final until disposition of timely filed motion for rehearing.
appeals from the Circuit Court for the Seventeenth Judicial
Circuit, Broward County; Dennis Bailey, Judge; L.T. Case Nos.
14-9573 CF10A, 14-10948 CF10A and 14-11681 CF10A.
Jo Bondi, Attorney General, Tallahassee, and Rachael Kaiman,
Assistant Attorney General, West Palm Beach, for appellant.
A. Howard, Fort Lauderdale, for appellee.
state appeals an order granting Pierre-John Lundy's
motions to vacate his pleas, judgments, and sentences.
Because the trial court erred by not directing the state to
respond to Lundy's motions and in failing to hold an
evidentiary hearing where it was clear that one was needed,
we must reverse and remand for further proceedings.
a Haitian national in the United States on temporary
protected status, was charged with various misdemeanor and
felony crimes in three separate cases and entered pleas of
nolo contendere in all three cases at a single hearing. The
trial court withheld adjudication on all counts except one
and placed Lundy on community control for eighteen months, to
be followed by three and a half years of probation. The trial
court did not advise Lundy of potential immigration
consequences, and at one point referred to him as a
later moved to vacate his pleas, judgments, and sentences.
Lundy attached to his motion a letter from U.S. Citizenship
and Immigration Services informing Lundy that his temporary
protected status was withdrawn due to his convictions. His
motion alleged that, at the time of his plea, the court
failed to advise him that a conviction would subject him to
mandatory revocation of his protected status and deportation
and that he would have gone to trial had he known of the
harsh immigration consequences.
counsel explained that Lundy's motions were filed just
one week prior to the hearing and scheduled for a hearing
with two days' notice because Lundy had been removed from
his home by United States Immigration and Customs Enforcement
and was being held at a federal detention center. At the time
the motions were filed, it was unclear if and when Lundy
would be deported.
merits, counsel argued that Lundy's pleas should be
vacated because there was no mention of immigration
consequences during the plea colloquy. The state admitted
that there was no mention of immigration consequences at the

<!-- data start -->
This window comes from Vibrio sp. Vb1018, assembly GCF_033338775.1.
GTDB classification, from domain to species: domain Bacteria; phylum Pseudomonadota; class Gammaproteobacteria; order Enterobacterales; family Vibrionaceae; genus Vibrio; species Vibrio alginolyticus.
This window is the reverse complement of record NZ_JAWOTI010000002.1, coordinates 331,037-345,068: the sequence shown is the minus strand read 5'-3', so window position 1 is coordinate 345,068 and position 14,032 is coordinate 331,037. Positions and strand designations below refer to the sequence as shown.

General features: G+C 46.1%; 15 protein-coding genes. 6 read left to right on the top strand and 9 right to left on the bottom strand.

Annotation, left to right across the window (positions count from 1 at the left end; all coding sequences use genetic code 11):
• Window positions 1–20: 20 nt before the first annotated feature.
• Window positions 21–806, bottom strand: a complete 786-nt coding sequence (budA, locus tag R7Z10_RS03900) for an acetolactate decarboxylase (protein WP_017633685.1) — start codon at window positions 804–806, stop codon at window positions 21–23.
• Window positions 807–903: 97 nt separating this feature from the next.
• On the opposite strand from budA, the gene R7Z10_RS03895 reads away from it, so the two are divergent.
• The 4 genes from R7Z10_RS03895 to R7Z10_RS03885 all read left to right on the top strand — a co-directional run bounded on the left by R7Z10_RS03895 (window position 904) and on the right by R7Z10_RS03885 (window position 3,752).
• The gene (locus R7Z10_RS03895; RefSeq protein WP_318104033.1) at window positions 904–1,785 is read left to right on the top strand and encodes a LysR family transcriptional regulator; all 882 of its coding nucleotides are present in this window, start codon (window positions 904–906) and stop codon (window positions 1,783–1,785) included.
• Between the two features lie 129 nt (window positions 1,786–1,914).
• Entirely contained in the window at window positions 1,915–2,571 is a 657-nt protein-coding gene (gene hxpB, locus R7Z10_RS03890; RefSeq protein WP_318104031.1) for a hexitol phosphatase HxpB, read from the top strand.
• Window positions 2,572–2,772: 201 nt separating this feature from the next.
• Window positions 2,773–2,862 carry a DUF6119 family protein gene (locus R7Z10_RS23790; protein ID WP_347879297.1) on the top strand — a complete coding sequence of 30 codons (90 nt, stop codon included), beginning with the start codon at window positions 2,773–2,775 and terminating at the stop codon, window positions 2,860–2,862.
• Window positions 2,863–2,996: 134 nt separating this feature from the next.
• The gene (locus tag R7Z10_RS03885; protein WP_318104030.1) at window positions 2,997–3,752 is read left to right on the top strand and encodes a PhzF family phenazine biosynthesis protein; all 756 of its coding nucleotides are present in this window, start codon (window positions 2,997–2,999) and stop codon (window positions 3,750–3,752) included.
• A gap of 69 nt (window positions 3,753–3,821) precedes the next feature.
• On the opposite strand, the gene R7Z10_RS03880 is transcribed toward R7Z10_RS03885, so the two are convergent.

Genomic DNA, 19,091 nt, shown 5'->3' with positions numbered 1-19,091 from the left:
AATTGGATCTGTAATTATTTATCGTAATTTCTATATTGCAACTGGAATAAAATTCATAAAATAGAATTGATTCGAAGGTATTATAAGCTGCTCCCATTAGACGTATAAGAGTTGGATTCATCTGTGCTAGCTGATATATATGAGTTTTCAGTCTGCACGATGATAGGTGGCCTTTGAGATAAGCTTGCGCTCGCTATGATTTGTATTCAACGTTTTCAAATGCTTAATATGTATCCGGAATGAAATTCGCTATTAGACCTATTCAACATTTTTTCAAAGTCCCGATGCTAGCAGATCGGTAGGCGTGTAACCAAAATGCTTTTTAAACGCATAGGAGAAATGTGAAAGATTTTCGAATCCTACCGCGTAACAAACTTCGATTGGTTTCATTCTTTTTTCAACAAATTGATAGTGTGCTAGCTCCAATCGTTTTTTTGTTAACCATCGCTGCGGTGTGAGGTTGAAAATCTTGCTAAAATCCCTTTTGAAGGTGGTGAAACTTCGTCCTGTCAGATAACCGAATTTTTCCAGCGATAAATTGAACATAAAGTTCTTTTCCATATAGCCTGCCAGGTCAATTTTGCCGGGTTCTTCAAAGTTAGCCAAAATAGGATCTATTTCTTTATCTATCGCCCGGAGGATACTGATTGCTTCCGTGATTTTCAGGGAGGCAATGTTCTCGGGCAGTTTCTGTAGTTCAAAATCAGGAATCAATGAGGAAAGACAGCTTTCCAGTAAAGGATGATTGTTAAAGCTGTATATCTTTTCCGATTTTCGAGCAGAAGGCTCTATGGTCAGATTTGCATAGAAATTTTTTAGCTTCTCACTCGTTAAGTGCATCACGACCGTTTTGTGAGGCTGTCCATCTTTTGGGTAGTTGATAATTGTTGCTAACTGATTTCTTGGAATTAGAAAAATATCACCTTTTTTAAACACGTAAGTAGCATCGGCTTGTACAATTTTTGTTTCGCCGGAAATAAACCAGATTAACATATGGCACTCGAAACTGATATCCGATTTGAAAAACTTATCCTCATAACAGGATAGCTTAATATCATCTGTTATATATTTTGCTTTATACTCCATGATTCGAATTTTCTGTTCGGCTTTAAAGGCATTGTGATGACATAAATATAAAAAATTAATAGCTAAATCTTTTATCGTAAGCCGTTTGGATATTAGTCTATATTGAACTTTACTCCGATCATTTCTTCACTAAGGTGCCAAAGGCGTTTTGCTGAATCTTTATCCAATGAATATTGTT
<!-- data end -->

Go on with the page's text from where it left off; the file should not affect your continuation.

hearing, but argued the trial court's omission was
immaterial if Lundy's attorney at the time advised him of
such consequences. The state requested a continuance in order
to subpoena Lundy's former counsel. When the trial court
raised the time sensitivity issue, the state contended,
"[W]e can't respond. We can't argue this motion
with one day notice when we have to subpoena the
witness." The trial court granted Lundy's motions
based on the transcript of the plea colloquy and his
assertion in his sworn motion indicating that he was not
advised of the potential immigration consequences.
appeal, the state contends that the trial court erred in
summarily granting the motions to vacate without first
ordering the state to respond or holding an evidentiary
hearing as required by Florida Rule of Criminal Procedure
3.850(f)(6). We agree.
order vacating a judgment is reviewed de novo. See State
v. Joubert, 847 So.2d 1023, 1025 (Fla. 3d DCA 2003).
Motions to vacate a sentence are governed by Florida Rule of
Criminal Procedure 3.850. In pertinent part, the rule
Motions Requiring a Response from the State
Attorney. Unless the motion, files, and records in the
case conclusively show that the defendant is entitled to no
relief, the court shall order the state attorney to
file, within the time fixed by the court, an answer to the
motion. The answer shall respond to the allegations contained
in the defendant's sufficiently pleaded claims, describe
any matters in avoidance of the sufficiently pleaded claims,
state whether the defendant has used any other available
state postconviction remedies ...